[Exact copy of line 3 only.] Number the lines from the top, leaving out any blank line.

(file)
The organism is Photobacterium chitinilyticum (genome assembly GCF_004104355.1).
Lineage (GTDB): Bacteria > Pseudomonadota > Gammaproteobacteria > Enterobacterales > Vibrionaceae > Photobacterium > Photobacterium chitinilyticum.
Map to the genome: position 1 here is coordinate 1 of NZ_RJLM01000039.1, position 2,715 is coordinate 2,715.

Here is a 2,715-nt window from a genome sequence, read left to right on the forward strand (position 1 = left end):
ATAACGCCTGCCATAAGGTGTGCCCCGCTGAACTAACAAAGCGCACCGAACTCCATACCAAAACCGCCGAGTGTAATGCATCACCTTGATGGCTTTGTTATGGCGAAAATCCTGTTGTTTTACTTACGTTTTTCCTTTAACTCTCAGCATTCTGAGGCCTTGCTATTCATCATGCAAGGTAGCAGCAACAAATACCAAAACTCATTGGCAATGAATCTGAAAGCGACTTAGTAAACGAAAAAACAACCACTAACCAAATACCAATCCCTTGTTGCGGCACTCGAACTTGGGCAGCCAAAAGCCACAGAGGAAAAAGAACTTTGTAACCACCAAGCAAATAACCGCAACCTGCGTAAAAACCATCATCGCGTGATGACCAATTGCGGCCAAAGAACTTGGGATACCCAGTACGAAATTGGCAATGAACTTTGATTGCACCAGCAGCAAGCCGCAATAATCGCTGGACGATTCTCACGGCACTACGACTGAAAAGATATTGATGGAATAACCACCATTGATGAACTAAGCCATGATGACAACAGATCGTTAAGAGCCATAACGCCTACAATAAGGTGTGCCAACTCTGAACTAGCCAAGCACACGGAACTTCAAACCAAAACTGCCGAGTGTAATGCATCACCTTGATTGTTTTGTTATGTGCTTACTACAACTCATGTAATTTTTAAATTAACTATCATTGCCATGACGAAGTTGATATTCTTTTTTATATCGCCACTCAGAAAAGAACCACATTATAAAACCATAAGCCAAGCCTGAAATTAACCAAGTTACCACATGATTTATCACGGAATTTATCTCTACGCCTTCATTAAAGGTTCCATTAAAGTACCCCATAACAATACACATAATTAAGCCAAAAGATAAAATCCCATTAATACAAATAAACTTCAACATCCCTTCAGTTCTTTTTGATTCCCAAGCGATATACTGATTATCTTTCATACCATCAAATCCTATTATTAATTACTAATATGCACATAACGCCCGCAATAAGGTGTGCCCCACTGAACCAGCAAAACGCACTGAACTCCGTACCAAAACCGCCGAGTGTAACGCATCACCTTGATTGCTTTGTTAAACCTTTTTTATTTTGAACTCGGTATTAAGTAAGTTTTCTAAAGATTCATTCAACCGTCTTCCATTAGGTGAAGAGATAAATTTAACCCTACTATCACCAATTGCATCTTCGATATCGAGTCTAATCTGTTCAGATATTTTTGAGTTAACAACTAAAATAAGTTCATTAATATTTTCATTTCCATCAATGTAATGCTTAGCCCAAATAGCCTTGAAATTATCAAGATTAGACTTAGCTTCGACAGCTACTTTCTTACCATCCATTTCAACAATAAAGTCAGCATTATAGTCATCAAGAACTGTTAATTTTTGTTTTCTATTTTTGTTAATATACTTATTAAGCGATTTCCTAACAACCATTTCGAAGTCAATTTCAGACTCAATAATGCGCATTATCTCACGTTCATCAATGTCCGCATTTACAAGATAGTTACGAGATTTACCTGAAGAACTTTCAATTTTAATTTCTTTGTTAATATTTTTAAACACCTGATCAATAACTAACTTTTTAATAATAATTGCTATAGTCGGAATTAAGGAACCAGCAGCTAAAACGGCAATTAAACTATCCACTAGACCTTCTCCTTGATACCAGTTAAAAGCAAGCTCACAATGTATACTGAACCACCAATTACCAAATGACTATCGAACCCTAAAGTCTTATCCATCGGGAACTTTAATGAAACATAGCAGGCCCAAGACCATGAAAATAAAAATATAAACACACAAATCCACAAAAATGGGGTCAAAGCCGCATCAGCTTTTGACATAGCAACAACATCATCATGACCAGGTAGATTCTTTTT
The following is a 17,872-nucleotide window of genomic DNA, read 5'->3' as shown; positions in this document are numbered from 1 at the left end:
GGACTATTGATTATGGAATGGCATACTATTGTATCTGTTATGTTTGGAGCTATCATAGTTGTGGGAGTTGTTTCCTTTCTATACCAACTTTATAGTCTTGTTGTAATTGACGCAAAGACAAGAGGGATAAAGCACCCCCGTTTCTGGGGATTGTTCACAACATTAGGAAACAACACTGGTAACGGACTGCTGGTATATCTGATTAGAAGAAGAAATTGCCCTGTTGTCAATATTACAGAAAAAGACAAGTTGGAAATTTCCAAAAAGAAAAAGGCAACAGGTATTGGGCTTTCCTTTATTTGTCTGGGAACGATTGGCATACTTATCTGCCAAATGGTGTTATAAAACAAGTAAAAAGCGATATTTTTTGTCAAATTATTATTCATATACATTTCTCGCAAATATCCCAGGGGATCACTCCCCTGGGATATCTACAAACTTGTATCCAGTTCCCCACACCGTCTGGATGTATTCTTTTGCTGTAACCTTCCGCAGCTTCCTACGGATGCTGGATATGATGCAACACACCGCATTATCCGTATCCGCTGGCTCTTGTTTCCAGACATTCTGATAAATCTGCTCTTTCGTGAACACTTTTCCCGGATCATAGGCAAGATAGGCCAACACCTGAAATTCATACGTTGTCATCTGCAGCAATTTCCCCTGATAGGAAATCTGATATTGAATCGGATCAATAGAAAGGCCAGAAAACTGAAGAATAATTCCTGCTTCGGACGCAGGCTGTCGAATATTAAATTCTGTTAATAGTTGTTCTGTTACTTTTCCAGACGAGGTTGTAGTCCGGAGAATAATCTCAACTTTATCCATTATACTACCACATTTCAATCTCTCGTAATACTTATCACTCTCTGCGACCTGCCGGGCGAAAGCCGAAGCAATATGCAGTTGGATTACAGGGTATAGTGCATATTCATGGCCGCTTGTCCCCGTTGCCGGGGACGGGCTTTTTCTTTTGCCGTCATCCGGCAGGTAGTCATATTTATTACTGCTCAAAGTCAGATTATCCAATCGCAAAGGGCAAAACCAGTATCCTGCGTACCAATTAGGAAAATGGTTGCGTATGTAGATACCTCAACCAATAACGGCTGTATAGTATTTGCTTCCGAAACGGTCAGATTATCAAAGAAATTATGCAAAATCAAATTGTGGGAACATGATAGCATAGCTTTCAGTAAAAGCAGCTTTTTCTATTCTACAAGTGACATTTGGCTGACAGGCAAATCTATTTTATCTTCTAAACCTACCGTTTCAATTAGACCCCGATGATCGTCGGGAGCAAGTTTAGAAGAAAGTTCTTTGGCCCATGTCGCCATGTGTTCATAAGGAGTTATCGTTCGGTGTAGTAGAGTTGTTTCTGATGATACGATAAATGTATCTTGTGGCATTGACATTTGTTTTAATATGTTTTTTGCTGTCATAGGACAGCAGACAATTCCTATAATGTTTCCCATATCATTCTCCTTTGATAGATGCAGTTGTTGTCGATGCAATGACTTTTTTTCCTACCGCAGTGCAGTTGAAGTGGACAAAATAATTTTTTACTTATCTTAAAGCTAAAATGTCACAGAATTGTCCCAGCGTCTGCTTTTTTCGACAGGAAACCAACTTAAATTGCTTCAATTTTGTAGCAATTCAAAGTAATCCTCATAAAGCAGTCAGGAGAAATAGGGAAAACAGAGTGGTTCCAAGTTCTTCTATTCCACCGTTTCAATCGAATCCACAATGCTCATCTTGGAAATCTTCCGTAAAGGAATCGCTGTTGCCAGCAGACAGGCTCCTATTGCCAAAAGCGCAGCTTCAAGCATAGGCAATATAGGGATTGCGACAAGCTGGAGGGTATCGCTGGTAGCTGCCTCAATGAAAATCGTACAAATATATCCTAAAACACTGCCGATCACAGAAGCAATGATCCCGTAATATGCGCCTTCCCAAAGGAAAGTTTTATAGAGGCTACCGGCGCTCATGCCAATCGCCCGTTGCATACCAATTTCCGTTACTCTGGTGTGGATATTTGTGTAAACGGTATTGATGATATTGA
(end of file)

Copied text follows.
Map to the genome: position 1 here is coordinate 1 of NZ_RJLM01000039.1, position 2,715 is coordinate 2,715.